“Physical activity is a safe and effective way to improve mental health, and it is a treatment that should be considered alongside other treatments, such as therapy and medication,” says Singh.
One reason why it may not be considered is the difficulty of monitoring exercise and getting people to follow recommendations. Depression, in particular, can reduce our motivation and energy. If that’s the case, Singh suggests a few ways to get yourself motivated to exercise:
- Start small. If you’re not used to exercising, start with small goals, such as walking for 10 minutes a day or doing some light stretching. As you get more comfortable with exercise, you can gradually increase the intensity or duration of your workouts.
- Find an activity you enjoy. If you don’t enjoy the type of exercise you’re doing, you’re less likely to stick with it. Try different activities until you find one that you really enjoy. Some people enjoy running, swimming, biking, yoga, dancing, or hiking. You may also want to try group exercise classes or working out with a friend.
- Make exercise a habit. The more you exercise, the easier it becomes. Try to make exercise a regular part of your routine, such as going for a walk after work or working out first thing in the morning.
- Set realistic goals. Don’t try to do too much too soon. Start with small goals and gradually increase the intensity or duration of your workouts as you get more fit.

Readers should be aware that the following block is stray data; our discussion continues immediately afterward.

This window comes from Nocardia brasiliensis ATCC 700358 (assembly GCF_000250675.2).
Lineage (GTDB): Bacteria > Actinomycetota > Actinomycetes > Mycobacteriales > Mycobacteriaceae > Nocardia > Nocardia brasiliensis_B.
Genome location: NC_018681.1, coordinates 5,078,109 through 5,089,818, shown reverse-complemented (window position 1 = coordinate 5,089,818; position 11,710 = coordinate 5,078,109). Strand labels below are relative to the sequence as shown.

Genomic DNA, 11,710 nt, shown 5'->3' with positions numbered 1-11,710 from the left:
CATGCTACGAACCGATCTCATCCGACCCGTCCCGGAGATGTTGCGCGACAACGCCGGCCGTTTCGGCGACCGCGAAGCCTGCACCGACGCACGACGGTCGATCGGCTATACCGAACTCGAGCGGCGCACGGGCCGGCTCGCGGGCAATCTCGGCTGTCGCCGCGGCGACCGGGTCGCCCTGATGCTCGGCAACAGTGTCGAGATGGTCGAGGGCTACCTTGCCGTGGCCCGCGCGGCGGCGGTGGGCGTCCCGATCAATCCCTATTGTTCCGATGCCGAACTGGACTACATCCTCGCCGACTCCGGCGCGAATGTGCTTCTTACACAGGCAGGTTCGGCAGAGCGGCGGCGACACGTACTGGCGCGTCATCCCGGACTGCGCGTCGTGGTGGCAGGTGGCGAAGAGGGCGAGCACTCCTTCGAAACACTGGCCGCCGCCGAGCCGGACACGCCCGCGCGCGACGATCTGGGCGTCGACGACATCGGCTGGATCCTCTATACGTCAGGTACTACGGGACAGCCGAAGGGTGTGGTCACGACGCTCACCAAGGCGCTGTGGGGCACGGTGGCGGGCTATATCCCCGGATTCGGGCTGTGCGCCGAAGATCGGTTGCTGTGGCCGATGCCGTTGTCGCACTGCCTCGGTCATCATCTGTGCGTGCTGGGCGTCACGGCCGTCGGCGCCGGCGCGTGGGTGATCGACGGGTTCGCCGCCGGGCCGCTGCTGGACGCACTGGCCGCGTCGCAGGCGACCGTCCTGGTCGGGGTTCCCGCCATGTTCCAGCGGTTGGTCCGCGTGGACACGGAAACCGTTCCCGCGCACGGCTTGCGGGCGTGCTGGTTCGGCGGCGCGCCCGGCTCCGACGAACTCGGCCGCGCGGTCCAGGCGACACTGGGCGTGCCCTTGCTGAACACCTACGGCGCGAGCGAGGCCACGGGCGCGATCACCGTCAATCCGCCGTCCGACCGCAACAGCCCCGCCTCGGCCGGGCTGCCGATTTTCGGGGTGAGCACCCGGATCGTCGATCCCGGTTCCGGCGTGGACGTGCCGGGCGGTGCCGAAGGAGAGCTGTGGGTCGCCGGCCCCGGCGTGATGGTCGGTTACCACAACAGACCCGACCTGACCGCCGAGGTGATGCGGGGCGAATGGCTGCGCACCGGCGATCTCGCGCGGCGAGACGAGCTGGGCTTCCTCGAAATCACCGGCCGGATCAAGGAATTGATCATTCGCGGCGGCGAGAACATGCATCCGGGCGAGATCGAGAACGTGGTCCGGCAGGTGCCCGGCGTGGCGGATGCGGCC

- Reward yourself. When you reach a goal, reward yourself with something you enjoy. This will help you stay motivated and on track.
- Don’t give up. There will be days when you don’t feel like exercising. But it’s important to push through these days and keep exercising. The more you exercise, the better you’ll feel.
For people dealing with depression, in particular, Singh suggests going easy on yourself and getting help when needed—the accountability of an exercise buddy, or advice from doctors or therapists to help you stick to it. “Exercise can be a helpful part of treatment, but it’s not a cure,” he says. It’s “not a replacement for current treatments such as medications and counseling.”
That said, it’s something you can do that is accessible, with few side effects, and with many benefits besides the mental health ones. Why not give it a try?
– Kira M. Newman is the managing editor of Greater Good and the co-editor of The Gratitude Project. Based at UC-Berkeley, Greater Good highlights ground breaking scientific research into the roots of compassion and altruism. Copyright Greater Good.
Effectiveness of physical activity interventions for improving depression, anxiety and distress: an overview of systematic reviews (British Journal of Sports Medicine). From the abstract:
- Objective: To synthesise the evidence on the effects of physical activity on symptoms of depression, anxiety and psychological distress in adult populations.
- Results: … The largest benefits were seen in people with depression, HIV and kidney disease, in pregnant and postpartum women, and in healthy individuals. Higher intensity physical activity was associated with greater improvements in symptoms. Effectiveness of physical activity interventions diminished with longer duration interventions.
- Conclusion and relevance: Physical activity is highly beneficial for improving symptoms of depression, anxiety and distress across a wide range of adult populations, including the general population, people with diagnosed mental health disorders and people with chronic disease. Physical activity should be a mainstay approach in the management of depression, anxiety and psychological distress.